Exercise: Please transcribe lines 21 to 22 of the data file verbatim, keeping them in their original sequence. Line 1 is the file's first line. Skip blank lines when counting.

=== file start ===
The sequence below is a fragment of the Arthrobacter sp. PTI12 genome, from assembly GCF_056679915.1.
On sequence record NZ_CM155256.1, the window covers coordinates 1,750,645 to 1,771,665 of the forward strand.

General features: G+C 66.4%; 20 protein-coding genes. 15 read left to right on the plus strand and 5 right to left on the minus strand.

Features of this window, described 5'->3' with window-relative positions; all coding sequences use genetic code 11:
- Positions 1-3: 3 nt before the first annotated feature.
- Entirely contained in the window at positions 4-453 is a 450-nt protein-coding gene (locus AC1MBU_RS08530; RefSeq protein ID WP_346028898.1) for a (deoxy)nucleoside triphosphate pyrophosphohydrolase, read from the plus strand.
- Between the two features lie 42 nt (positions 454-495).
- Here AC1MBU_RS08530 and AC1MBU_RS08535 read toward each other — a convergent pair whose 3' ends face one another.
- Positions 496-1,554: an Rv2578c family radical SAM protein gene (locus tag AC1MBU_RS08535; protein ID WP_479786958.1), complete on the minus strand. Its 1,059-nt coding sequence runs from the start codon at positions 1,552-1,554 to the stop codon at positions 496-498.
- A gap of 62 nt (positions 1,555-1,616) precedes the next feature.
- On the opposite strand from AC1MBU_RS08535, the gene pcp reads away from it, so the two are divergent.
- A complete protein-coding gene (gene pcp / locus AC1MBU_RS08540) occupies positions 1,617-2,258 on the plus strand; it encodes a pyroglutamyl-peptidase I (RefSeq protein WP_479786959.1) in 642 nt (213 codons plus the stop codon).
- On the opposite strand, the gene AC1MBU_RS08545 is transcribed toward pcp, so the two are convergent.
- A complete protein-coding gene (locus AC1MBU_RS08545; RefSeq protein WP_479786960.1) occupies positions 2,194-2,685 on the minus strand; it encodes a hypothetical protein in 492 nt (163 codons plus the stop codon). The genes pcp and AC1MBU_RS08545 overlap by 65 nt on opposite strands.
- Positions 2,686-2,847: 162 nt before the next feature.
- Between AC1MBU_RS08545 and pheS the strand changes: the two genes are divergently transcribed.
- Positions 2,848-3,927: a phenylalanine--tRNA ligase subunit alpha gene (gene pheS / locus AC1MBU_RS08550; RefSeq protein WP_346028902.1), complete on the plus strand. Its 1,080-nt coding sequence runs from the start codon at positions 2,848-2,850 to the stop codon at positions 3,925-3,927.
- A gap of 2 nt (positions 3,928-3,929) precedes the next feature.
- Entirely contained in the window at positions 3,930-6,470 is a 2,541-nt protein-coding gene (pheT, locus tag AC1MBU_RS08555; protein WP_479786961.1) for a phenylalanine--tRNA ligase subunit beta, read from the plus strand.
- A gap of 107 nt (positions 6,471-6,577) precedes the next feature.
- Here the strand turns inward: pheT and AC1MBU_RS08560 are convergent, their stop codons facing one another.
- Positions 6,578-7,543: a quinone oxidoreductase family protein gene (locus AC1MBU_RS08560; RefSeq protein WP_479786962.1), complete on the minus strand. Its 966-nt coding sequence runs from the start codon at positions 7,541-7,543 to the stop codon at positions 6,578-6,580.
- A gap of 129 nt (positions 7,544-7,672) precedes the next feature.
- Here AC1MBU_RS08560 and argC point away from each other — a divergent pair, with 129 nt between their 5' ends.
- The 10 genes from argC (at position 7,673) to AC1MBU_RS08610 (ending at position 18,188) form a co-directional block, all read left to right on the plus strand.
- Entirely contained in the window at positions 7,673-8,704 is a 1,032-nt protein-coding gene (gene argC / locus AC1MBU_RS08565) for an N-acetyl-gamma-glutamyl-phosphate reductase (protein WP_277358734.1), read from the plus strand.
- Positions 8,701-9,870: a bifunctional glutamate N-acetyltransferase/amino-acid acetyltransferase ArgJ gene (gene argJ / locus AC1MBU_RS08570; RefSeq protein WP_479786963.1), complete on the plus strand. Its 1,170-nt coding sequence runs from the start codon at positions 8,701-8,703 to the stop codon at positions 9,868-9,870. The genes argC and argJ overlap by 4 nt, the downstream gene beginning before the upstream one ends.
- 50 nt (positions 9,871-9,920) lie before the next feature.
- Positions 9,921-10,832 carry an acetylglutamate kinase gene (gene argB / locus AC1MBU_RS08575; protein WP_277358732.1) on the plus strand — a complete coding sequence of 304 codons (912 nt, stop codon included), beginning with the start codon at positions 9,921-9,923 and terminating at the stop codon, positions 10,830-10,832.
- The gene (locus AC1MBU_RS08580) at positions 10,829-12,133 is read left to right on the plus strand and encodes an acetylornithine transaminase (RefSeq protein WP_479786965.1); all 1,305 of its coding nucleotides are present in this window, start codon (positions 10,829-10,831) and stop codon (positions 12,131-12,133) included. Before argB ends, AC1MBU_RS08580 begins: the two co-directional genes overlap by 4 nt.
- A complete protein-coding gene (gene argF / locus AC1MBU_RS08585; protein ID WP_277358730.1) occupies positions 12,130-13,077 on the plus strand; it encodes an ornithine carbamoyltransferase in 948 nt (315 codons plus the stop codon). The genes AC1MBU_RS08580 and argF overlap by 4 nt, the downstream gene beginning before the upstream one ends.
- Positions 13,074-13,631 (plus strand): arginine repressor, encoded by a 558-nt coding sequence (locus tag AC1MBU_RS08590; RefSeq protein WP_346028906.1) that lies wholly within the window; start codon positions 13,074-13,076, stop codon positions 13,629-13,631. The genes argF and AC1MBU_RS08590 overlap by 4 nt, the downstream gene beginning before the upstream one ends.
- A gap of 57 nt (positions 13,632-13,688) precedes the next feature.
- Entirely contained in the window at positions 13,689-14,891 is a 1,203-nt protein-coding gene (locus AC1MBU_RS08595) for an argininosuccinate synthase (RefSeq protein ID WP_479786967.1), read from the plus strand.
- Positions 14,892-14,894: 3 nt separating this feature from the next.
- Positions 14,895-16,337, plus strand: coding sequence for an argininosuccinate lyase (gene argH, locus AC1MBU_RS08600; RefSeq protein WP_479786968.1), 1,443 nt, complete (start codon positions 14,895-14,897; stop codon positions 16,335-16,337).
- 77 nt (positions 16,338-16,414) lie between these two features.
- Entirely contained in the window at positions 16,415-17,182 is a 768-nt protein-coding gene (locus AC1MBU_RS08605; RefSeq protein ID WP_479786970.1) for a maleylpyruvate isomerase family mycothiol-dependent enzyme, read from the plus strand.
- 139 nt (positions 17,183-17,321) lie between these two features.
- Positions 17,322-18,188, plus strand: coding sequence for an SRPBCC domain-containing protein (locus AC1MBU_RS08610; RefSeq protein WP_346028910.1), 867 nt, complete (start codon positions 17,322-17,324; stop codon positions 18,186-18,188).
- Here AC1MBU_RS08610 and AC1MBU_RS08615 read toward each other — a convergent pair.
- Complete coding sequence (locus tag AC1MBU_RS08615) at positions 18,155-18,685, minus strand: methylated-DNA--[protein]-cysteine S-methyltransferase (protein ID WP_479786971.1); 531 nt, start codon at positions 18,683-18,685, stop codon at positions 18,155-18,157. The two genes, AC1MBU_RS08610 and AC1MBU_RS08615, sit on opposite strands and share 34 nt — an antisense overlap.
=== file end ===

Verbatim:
- Here the strand turns inward: pheT and AC1MBU_RS08560 are convergent, their stop codons facing one another.
- Positions 6,578-7,543: a quinone oxidoreductase family protein gene (locus AC1MBU_RS08560; RefSeq protein WP_479786962.1), complete on the minus strand. Its 966-nt coding sequence runs from the start codon at positions 7,541-7,543 to the stop codon at positions 6,578-6,580.